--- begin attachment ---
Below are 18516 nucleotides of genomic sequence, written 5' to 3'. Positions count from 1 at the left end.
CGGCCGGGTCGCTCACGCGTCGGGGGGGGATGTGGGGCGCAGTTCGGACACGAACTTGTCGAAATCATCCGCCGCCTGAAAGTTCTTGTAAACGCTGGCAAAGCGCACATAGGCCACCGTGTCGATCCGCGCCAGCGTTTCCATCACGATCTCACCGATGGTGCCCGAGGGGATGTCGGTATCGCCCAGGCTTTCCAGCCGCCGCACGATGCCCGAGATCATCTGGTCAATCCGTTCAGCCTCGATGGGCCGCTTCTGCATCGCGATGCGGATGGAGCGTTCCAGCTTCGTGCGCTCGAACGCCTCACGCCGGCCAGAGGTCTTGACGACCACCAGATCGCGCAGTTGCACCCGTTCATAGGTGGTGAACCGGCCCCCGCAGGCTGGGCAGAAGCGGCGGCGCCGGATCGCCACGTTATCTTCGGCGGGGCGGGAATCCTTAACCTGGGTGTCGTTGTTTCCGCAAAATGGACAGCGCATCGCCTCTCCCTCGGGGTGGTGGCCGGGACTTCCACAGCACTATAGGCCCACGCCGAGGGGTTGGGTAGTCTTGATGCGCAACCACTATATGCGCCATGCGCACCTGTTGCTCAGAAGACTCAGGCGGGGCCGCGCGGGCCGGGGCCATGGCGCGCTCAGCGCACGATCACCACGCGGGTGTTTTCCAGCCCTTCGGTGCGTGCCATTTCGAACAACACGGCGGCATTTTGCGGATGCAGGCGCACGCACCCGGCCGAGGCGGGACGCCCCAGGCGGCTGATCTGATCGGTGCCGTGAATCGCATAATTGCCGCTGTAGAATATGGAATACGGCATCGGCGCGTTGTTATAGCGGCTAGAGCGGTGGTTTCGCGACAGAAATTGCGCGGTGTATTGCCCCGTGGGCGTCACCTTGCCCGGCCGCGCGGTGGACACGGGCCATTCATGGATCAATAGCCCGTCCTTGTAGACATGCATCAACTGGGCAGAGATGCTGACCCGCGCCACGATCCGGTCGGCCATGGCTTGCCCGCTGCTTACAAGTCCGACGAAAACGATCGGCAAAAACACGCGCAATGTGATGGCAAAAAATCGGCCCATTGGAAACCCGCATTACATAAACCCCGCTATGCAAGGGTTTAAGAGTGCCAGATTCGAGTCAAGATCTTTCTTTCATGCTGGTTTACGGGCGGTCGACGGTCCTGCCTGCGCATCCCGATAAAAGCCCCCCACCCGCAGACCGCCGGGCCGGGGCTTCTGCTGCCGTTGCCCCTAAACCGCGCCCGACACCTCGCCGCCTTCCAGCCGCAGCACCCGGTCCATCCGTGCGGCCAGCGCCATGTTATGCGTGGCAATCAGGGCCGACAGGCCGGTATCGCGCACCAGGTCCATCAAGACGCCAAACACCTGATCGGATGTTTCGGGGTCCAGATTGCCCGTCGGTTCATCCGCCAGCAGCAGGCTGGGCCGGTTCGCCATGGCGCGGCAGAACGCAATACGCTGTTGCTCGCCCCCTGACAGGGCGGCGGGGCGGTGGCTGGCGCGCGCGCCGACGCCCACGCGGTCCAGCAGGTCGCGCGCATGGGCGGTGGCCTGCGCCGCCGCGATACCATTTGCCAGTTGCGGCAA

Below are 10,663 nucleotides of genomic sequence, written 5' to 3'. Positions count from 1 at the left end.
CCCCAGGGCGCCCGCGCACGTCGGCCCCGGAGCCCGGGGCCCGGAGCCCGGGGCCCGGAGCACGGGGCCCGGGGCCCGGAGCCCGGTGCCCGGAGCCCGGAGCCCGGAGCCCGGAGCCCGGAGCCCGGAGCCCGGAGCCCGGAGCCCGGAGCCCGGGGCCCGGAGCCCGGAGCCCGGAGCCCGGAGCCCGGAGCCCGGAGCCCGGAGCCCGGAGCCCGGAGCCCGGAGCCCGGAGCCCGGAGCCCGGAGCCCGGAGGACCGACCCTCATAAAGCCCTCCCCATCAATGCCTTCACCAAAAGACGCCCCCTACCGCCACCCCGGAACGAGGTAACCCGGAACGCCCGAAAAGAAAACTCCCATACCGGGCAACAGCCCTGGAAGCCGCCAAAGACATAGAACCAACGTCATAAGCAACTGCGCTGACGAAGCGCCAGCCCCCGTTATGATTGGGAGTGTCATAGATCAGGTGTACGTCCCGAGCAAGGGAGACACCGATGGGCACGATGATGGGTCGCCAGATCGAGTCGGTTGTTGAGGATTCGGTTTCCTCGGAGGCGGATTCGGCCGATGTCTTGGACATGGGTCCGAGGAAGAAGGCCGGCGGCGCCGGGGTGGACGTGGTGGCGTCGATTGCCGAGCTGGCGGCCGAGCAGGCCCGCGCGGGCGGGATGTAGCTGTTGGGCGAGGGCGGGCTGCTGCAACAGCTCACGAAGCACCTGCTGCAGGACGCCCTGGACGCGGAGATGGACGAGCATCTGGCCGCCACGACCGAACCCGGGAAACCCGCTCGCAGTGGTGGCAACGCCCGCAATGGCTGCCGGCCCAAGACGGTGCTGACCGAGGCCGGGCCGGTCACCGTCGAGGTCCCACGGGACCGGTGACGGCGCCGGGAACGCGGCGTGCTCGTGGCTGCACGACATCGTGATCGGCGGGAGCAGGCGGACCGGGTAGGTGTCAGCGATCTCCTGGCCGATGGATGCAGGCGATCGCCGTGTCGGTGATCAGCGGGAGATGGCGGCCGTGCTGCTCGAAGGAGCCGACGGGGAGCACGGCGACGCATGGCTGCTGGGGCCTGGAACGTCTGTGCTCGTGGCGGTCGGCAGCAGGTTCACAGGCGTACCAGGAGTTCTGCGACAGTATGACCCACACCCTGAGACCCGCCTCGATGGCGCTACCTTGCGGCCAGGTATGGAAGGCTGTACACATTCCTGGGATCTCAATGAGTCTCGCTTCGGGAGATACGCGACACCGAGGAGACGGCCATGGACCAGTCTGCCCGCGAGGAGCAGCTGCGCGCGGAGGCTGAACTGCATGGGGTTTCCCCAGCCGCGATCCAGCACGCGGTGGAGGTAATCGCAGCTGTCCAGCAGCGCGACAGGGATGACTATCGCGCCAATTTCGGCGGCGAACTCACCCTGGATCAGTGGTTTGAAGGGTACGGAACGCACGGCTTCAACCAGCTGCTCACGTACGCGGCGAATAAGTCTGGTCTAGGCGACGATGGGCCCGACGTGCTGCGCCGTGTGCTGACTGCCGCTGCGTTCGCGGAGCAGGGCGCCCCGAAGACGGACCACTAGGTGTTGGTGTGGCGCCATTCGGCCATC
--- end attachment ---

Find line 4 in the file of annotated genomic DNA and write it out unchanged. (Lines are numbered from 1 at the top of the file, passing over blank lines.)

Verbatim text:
CCCCAGGGCGCCCGCGCACGTCGGCCCCGGAGCCCGGGGCCCGGAGCCCGGGGCCCGGAGCACGGGGCCCGGGGCCCGGAGCCCGGTGCCCGGAGCCCGGAGCCCGGAGCCCGGAGCCCGGAGCCCGGAGCCCGGAGCCCGGAGCCCGGAGCCCGGGGCCCGGAGCCCGGAGCCCGGAGCCCGGAGCCCGGAGCCCGGAGCCCGGAGCCCGGAGCCCGGAGCCCGGAGCCCGGAGCCCGGAGCCCGGAGCCCGGAGGACCGACCCTCATAAAGCCCTCCCCATCAATGCCTTCACCAAAAGACGCCCCCTACCGCCACCCCGGAACGAGGTAACCCGGAACGCCCGAAAAGAAAACTCCCATACCGGGCAACAGCCCTGGAAGCCGCCAAAGACATAGAACCAACGTCATAAGCAACTGCGCTGACGAAGCGCCAGCCCCCGTTATGATTGGGAGTGTCATAGATCAGGTGTACGTCCCGAGCAAGGGAGACACCGATGGGCACGATGATGGGTCGCCAGATCGAGTCGGTTGTTGAGGATTCGGTTTCCTCGGAGGCGGATTCGGCCGATGTCTTGGACATGGGTCCGAGGAAGAAGGCCGGCGGCGCCGGGGTGGACGTGGTGGCGTCGATTGCCGAGCTGGCGGCCGAGCAGGCCCGCGCGGGCGGGATGTAGCTGTTGGGCGAGGGCGGGCTGCTGCAACAGCTCACGAAGCACCTGCTGCAGGACGCCCTGGACGCGGAGATGGACGAGCATCTGGCCGCCACGACCGAACCCGGGAAACCCGCTCGCAGTGGTGGCAACGCCCGCAATGGCTGCCGGCCCAAGACGGTGCTGACCGAGGCCGGGCCGGTCACCGTCGAGGTCCCACGGGACCGGTGACGGCGCCGGGAACGCGGCGTGCTCGTGGCTGCACGACATCGTGATCGGCGGGAGCAGGCGGACCGGGTAGGTGTCAGCGATCTCCTGGCCGATGGATGCAGGCGATCGCCGTGTCGGTGATCAGCGGGAGATGGCGGCCGTGCTGCTCGAAGGAGCCGACGGGGAGCACGGCGACGCATGGCTGCTGGGGCCTGGAACGTCTGTGCTCGTGGCGGTCGGCAGCAGGTTCACAGGCGTACCAGGAGTTCTGCGACAGTATGACCCACACCCTGAGACCCGCCTCGATGGCGCTACCTTGCGGCCAGGTATGGAAGGCTGTACACATTCCTGGGATCTCAATGAGTCTCGCTTCGGGAGATACGCGACACCGAGGAGACGGCCATGGACCAGTCTGCCCGCGAGGAGCAGCTGCGCGCGGAGGCTGAACTGCATGGGGTTTCCCCAGCCGCGATCCAGCACGCGGTGGAGGTAATCGCAGCTGTCCAGCAGCGCGACAGGGATGACTATCGCGCCAATTTCGGCGGCGAACTCACCCTGGATCAGTGGTTTGAAGGGTACGGAACGCACGGCTTCAACCAGCTGCTCACGTACGCGGCGAATAAGTCTGGTCTAGGCGACGATGGGCCCGACGTGCTGCGCCGTGTGCTGACTGCCGCTGCGTTCGCGGAGCAGGGCGCCCCGAAGACGGACCACTAGGTGTTGGTGTGGCGCCATTCGGCCATC